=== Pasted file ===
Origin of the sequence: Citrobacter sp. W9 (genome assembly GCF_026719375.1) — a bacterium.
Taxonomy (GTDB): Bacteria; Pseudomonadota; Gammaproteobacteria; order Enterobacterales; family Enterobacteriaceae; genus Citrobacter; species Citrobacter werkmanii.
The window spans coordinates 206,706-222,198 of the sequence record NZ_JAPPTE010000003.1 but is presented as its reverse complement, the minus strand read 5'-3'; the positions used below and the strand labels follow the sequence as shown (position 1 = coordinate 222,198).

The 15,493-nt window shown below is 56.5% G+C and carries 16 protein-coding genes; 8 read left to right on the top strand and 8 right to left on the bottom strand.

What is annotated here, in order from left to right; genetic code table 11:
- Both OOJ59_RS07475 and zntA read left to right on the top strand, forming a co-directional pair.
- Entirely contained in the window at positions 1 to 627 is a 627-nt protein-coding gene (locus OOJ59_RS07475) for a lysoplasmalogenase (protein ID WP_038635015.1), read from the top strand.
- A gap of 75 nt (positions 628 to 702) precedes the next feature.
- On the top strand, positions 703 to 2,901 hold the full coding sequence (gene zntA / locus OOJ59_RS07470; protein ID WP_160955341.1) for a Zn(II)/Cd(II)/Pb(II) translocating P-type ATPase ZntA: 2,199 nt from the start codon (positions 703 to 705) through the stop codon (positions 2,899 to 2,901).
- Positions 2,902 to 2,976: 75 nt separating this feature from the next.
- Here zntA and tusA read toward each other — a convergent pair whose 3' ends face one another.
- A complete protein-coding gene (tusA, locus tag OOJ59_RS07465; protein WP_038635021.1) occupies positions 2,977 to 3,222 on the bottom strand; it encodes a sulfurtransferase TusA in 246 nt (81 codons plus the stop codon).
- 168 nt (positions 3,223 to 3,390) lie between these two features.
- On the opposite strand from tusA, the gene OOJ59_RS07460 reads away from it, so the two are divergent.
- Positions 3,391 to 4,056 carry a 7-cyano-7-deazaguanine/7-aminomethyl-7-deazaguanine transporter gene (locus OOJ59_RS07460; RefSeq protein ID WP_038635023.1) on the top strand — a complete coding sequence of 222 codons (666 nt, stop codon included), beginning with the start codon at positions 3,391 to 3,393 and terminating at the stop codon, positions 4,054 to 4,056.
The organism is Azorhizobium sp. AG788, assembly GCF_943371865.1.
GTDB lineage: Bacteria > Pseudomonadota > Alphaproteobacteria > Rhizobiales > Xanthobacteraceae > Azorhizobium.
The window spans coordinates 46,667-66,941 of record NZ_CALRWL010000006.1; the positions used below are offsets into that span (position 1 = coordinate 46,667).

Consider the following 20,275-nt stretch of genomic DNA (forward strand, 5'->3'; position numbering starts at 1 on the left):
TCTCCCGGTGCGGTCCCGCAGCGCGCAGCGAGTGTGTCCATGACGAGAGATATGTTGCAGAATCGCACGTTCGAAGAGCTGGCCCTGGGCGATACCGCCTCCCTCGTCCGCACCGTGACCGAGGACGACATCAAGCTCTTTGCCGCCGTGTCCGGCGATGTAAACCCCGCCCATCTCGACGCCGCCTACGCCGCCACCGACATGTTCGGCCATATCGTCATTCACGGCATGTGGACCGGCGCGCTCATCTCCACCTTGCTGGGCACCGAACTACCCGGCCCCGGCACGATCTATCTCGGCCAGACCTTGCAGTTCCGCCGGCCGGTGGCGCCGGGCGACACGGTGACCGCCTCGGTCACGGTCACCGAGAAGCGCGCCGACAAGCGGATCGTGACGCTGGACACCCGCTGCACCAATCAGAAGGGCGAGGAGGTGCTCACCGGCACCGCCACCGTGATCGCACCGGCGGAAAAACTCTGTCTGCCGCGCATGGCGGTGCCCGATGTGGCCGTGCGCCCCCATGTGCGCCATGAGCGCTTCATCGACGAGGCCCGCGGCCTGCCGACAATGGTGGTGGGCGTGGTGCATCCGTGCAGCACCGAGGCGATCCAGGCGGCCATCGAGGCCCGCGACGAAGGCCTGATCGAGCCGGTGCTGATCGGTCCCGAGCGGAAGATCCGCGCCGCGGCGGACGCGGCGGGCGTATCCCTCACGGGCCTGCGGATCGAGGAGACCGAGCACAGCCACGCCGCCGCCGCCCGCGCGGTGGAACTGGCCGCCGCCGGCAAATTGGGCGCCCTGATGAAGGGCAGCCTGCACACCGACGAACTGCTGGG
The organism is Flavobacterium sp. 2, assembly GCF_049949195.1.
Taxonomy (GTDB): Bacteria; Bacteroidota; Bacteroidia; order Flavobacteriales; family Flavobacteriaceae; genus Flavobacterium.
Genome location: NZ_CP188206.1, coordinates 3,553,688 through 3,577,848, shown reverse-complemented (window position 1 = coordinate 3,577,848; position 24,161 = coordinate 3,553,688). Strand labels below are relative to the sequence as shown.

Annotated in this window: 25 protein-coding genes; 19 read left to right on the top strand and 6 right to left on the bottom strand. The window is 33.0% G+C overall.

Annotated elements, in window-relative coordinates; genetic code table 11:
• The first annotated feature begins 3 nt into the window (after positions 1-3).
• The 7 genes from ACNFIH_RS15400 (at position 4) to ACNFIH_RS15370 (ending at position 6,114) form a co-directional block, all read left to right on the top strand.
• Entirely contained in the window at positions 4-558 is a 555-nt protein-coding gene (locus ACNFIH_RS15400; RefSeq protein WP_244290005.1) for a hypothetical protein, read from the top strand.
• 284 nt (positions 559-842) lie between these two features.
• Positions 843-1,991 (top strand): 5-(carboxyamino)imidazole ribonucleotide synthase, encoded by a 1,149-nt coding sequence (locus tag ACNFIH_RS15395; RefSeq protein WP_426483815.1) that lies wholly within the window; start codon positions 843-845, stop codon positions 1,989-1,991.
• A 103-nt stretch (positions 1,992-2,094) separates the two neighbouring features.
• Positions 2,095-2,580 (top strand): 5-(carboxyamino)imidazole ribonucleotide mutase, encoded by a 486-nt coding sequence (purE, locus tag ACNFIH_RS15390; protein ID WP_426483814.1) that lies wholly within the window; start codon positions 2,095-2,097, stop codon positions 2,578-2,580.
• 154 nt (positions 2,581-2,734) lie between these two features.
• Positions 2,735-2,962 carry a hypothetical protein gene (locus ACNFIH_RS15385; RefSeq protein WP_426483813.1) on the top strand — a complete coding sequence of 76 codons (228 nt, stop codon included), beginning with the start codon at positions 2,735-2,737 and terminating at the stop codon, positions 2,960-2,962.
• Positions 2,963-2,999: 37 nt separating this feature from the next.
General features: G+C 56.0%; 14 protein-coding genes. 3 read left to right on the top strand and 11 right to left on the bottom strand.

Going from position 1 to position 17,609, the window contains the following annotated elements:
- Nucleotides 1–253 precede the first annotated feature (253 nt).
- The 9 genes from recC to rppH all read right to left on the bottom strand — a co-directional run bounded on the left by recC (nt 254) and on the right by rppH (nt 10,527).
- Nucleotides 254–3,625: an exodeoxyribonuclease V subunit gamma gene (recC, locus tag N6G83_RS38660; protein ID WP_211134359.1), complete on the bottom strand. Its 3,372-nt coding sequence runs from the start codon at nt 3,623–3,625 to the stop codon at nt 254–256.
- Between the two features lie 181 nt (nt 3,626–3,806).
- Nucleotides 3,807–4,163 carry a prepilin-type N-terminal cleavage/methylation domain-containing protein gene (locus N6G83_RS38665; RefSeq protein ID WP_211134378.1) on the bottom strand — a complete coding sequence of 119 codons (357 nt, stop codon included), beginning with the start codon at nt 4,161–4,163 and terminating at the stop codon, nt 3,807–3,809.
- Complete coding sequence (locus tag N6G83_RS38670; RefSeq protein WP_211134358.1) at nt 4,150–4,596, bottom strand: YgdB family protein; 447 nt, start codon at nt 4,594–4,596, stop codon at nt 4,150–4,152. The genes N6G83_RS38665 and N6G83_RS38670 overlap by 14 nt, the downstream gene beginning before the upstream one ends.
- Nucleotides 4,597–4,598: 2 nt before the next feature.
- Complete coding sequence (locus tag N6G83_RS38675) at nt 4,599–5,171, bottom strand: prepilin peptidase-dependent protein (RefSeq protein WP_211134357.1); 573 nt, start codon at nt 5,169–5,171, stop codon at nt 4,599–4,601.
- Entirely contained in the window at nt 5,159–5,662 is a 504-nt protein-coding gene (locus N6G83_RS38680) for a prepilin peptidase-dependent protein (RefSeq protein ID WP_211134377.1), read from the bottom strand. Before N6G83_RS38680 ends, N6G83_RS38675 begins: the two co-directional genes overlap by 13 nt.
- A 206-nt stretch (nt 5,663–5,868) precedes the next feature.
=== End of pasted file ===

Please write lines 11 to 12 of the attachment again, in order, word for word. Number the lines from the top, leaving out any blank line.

- Here zntA and tusA read toward each other — a convergent pair whose 3' ends face one another.
- A complete protein-coding gene (tusA, locus tag OOJ59_RS07465; protein WP_038635021.1) occupies positions 2,977 to 3,222 on the bottom strand; it encodes a sulfurtransferase TusA in 246 nt (81 codons plus the stop codon).